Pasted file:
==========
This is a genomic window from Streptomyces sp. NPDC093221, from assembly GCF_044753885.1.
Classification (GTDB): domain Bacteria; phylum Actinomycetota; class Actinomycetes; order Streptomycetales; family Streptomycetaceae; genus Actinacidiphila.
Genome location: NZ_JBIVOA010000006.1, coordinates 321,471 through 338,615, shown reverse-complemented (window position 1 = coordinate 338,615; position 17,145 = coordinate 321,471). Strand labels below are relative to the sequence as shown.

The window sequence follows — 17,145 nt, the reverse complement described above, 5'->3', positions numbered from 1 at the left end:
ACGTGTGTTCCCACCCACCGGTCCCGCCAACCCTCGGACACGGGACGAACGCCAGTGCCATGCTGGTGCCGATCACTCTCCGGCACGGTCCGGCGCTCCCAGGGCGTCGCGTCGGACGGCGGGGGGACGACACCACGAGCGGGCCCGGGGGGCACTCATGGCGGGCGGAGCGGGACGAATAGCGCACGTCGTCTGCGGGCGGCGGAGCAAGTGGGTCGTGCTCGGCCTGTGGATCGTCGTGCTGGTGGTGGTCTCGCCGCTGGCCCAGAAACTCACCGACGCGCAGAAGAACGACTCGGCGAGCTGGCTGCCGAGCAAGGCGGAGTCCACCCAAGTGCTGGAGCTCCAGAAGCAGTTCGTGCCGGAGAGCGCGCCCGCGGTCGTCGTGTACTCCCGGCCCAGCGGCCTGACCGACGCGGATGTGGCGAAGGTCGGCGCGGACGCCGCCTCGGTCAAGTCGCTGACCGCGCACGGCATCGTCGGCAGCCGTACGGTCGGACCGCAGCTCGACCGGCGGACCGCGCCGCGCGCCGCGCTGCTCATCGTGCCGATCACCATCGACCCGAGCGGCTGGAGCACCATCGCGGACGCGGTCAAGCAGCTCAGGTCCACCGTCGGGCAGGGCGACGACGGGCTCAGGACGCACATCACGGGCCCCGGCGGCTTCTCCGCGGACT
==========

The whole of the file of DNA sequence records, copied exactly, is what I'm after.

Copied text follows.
This is a genomic window from Streptomyces sp. NPDC093221, from assembly GCF_044753885.1.
Classification (GTDB): domain Bacteria; phylum Actinomycetota; class Actinomycetes; order Streptomycetales; family Streptomycetaceae; genus Actinacidiphila.
Genome location: NZ_JBIVOA010000006.1, coordinates 321,471 through 338,615, shown reverse-complemented (window position 1 = coordinate 338,615; position 17,145 = coordinate 321,471). Strand labels below are relative to the sequence as shown.

The window sequence follows — 17,145 nt, the reverse complement described above, 5'->3', positions numbered from 1 at the left end:
ACGTGTGTTCCCACCCACCGGTCCCGCCAACCCTCGGACACGGGACGAACGCCAGTGCCATGCTGGTGCCGATCACTCTCCGGCACGGTCCGGCGCTCCCAGGGCGTCGCGTCGGACGGCGGGGGGACGACACCACGAGCGGGCCCGGGGGGCACTCATGGCGGGCGGAGCGGGACGAATAGCGCACGTCGTCTGCGGGCGGCGGAGCAAGTGGGTCGTGCTCGGCCTGTGGATCGTCGTGCTGGTGGTGGTCTCGCCGCTGGCCCAGAAACTCACCGACGCGCAGAAGAACGACTCGGCGAGCTGGCTGCCGAGCAAGGCGGAGTCCACCCAAGTGCTGGAGCTCCAGAAGCAGTTCGTGCCGGAGAGCGCGCCCGCGGTCGTCGTGTACTCCCGGCCCAGCGGCCTGACCGACGCGGATGTGGCGAAGGTCGGCGCGGACGCCGCCTCGGTCAAGTCGCTGACCGCGCACGGCATCGTCGGCAGCCGTACGGTCGGACCGCAGCTCGACCGGCGGACCGCGCCGCGCGCCGCGCTGCTCATCGTGCCGATCACCATCGACCCGAGCGGCTGGAGCACCATCGCGGACGCGGTCAAGCAGCTCAGGTCCACCGTCGGGCAGGGCGACGACGGGCTCAGGACGCACATCACGGGCCCCGGCGGCTTCTCCGCGGACT